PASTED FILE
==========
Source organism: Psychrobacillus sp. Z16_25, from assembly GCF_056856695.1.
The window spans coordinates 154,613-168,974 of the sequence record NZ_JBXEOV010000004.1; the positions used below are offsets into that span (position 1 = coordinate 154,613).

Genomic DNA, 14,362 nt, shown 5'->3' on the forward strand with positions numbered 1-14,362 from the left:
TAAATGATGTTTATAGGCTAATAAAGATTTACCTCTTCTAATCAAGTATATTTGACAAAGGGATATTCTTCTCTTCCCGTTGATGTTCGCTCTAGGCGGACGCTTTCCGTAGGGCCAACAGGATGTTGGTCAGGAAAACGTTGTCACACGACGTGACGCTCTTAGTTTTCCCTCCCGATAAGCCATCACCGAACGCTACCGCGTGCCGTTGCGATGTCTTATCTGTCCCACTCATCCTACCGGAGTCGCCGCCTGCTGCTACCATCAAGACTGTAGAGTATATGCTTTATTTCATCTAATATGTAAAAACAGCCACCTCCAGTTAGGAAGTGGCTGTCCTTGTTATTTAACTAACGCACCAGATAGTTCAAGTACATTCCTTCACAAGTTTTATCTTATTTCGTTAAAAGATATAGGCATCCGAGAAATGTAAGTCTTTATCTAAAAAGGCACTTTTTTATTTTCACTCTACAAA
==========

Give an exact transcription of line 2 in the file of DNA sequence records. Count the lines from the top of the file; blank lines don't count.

The window spans coordinates 154,613-168,974 of the sequence record NZ_JBXEOV010000004.1; the positions used below are offsets into that span (position 1 = coordinate 154,613).